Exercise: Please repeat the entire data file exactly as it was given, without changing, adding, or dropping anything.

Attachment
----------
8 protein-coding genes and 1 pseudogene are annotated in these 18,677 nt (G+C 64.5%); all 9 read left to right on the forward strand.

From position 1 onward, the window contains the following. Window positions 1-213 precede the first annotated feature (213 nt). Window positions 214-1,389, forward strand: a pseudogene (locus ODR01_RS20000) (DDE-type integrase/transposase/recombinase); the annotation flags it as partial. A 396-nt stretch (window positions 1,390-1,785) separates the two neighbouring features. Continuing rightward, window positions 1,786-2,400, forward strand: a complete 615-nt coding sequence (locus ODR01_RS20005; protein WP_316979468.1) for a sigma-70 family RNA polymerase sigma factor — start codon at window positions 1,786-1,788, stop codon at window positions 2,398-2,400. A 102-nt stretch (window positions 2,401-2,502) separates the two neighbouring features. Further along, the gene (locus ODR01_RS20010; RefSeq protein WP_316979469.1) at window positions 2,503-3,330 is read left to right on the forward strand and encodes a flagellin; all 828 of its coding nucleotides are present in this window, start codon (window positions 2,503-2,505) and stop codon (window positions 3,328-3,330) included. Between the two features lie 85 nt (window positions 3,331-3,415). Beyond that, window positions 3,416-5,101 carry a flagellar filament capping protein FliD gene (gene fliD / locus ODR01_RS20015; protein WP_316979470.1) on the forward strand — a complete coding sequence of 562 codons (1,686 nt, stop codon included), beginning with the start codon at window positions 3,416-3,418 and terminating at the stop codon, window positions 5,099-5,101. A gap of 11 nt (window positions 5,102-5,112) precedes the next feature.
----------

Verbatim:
8 protein-coding genes and 1 pseudogene are annotated in these 18,677 nt (G+C 64.5%); all 9 read left to right on the forward strand.

From position 1 onward, the window contains the following. Window positions 1-213 precede the first annotated feature (213 nt). Window positions 214-1,389, forward strand: a pseudogene (locus ODR01_RS20000) (DDE-type integrase/transposase/recombinase); the annotation flags it as partial. A 396-nt stretch (window positions 1,390-1,785) separates the two neighbouring features. Continuing rightward, window positions 1,786-2,400, forward strand: a complete 615-nt coding sequence (locus ODR01_RS20005; protein WP_316979468.1) for a sigma-70 family RNA polymerase sigma factor — start codon at window positions 1,786-1,788, stop codon at window positions 2,398-2,400. A 102-nt stretch (window positions 2,401-2,502) separates the two neighbouring features. Further along, the gene (locus ODR01_RS20010; RefSeq protein WP_316979469.1) at window positions 2,503-3,330 is read left to right on the forward strand and encodes a flagellin; all 828 of its coding nucleotides are present in this window, start codon (window positions 2,503-2,505) and stop codon (window positions 3,328-3,330) included. Between the two features lie 85 nt (window positions 3,331-3,415). Beyond that, window positions 3,416-5,101 carry a flagellar filament capping protein FliD gene (gene fliD / locus ODR01_RS20015; protein WP_316979470.1) on the forward strand — a complete coding sequence of 562 codons (1,686 nt, stop codon included), beginning with the start codon at window positions 3,416-3,418 and terminating at the stop codon, window positions 5,099-5,101. A gap of 11 nt (window positions 5,102-5,112) precedes the next feature.